And I'll bet you read it in translation.

Deric

"Within the capitalist system all methods for raising the social productiveness of labour are brought about at the cost of the individual labourer; all means for the development of production transform themselves into means of domination over, and exploitation of, the producers;"

Terribly written and utterly false, where even false.

Bob B

Naturally, not reading Keynes's General Theory and the ensuing (vast) interpretive and critical literature is an impelling reason for proclaiming some such stuff as keynesian economics is "dead" or "rubbish" anyway. But then as Keynes famously put it:

"Practical men, who believe themselves to be quite exempt from any intellectual influences, are usually the slaves of some defunct economist. Madmen in authority, who hear voices in the air, are distilling their frenzy from some academic scribbler of a few years back. I am sure that the power of vested interests is vastly exaggerated compared with the gradual encroachment of ideas. Not, indeed, immediately, but after a certain interval; for in the field of economic and political philosophy there are not many who are influenced by new theories after they are twenty-five or thirty years of age, so that the ideas which civil servants and politicians and even agitators apply to current events are not likely to be the newest. But, soon or late, it is ideas, not vested interests, which are dangerous for good or evil."
http://etext.library.adelaide.edu.au/k/keynes/john_maynard/k44g/chapter24.html

As Disraeli put it in his illuminating way:

"Read no history; nothing but biography for that is life without theory."
http://en.wikiquote.org/wiki/Benjamin_Disraeli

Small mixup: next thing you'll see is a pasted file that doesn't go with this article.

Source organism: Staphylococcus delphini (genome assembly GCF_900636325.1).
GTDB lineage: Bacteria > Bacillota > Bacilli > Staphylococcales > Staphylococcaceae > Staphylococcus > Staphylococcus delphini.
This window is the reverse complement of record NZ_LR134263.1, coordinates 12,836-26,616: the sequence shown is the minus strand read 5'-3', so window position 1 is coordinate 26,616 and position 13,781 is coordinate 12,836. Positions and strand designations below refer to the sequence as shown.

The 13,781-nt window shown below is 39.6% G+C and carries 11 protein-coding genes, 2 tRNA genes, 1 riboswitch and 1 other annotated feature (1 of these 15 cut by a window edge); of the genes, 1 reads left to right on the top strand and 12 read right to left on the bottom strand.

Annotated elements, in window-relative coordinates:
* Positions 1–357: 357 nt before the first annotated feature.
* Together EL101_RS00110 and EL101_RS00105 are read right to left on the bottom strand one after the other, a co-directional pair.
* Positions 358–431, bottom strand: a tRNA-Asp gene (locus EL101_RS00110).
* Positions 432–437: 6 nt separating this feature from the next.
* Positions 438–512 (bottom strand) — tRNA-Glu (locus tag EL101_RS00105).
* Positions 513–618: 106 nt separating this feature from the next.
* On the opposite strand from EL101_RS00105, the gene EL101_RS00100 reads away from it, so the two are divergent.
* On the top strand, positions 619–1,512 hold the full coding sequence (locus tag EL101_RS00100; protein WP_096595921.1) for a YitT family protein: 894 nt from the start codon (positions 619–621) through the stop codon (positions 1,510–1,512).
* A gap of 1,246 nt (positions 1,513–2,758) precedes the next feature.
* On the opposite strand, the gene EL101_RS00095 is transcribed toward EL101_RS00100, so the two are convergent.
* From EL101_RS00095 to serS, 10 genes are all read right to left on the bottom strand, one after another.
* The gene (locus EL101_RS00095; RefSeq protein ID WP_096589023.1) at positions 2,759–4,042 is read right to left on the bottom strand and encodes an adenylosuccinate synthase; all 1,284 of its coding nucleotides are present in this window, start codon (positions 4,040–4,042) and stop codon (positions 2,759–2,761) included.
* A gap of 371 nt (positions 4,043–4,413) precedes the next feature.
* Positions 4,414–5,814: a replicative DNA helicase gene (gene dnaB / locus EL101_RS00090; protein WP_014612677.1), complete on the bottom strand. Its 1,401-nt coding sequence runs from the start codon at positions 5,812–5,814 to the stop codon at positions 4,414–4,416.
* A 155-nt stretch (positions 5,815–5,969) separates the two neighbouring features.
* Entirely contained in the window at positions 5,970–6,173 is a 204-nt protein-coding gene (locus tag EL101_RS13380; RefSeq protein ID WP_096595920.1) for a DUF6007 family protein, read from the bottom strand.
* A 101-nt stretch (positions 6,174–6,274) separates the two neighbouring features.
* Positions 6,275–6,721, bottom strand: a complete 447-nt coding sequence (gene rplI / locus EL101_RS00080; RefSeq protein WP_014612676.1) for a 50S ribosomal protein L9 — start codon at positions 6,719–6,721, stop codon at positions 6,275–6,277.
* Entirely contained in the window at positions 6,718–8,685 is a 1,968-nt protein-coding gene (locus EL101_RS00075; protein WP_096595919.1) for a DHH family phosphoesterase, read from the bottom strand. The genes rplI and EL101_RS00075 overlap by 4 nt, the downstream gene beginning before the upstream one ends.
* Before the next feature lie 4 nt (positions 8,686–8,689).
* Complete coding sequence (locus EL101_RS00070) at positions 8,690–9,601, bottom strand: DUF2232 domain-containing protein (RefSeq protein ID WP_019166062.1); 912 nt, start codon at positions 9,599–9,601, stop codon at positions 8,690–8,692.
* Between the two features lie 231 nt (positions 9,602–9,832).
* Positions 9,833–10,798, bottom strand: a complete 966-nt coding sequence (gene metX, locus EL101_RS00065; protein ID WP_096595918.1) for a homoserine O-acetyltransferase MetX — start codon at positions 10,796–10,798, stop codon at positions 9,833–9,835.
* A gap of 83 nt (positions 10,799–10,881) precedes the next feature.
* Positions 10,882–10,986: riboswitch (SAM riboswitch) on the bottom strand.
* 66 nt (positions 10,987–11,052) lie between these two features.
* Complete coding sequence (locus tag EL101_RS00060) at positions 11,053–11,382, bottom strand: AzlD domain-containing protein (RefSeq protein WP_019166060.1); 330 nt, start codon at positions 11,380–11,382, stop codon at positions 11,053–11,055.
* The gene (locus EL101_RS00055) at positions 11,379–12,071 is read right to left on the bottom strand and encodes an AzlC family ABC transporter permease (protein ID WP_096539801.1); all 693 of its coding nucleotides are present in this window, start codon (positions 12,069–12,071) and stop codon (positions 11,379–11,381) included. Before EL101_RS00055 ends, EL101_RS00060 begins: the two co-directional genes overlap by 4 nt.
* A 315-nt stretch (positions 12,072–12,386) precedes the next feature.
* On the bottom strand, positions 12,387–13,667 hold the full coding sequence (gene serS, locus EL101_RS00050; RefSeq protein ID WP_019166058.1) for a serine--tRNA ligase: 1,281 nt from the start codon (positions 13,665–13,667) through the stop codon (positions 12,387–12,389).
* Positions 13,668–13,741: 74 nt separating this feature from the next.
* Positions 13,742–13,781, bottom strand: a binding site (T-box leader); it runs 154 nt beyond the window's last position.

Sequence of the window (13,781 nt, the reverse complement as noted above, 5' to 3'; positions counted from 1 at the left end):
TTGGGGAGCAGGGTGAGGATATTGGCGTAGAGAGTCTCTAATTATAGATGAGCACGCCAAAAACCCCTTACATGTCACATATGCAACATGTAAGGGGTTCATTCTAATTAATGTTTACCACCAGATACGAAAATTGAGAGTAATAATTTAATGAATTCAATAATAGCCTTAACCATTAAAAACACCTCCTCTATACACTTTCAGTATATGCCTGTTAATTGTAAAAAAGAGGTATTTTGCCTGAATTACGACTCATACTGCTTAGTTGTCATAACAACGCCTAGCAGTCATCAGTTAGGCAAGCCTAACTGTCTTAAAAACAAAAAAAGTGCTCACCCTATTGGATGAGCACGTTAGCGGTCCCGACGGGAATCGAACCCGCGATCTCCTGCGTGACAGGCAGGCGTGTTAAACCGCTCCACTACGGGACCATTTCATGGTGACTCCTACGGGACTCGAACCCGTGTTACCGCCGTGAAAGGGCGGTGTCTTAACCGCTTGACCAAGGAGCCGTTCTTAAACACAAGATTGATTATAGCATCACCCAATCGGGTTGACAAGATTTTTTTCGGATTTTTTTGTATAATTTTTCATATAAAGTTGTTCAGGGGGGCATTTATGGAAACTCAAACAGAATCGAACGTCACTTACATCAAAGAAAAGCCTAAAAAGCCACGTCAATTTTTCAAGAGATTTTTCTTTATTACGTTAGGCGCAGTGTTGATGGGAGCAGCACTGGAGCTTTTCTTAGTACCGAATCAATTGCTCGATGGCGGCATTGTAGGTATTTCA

In places, it seems that not too much has changed since that perennial prescription.

Mike

I actually found Marx to be quite readable as he tends to devote a good deal of time to explaining his ideas properly.

Hegel is a terrible read, there's so much stopping and starting and a really odd flow which makes it really hard to understand and follow his ideas. I still to this day believe he was partaking in illict substances when he wrote his works.

A far more modern example however is Michael Hardt and Antonio Negri's "Empire" i find it really impossible to read and only really grasped the ideas in it when i read a commentary on it by John Holloway.

I don't believe you have to have read the main text to understand the ideas of an author. There are so many good commentaries and articles discussing the ideas within a main text that you only really need to read the main text to make sure Mr. Academic isn't taking quotes completely out of context.

Bob B

"I actually found Marx to be quite readable"

How about the transformation problem in Capital Volume III?
http://en.wikipedia.org/wiki/Transformation_problem

dearieme

Marx? As well read Ossian.

Kit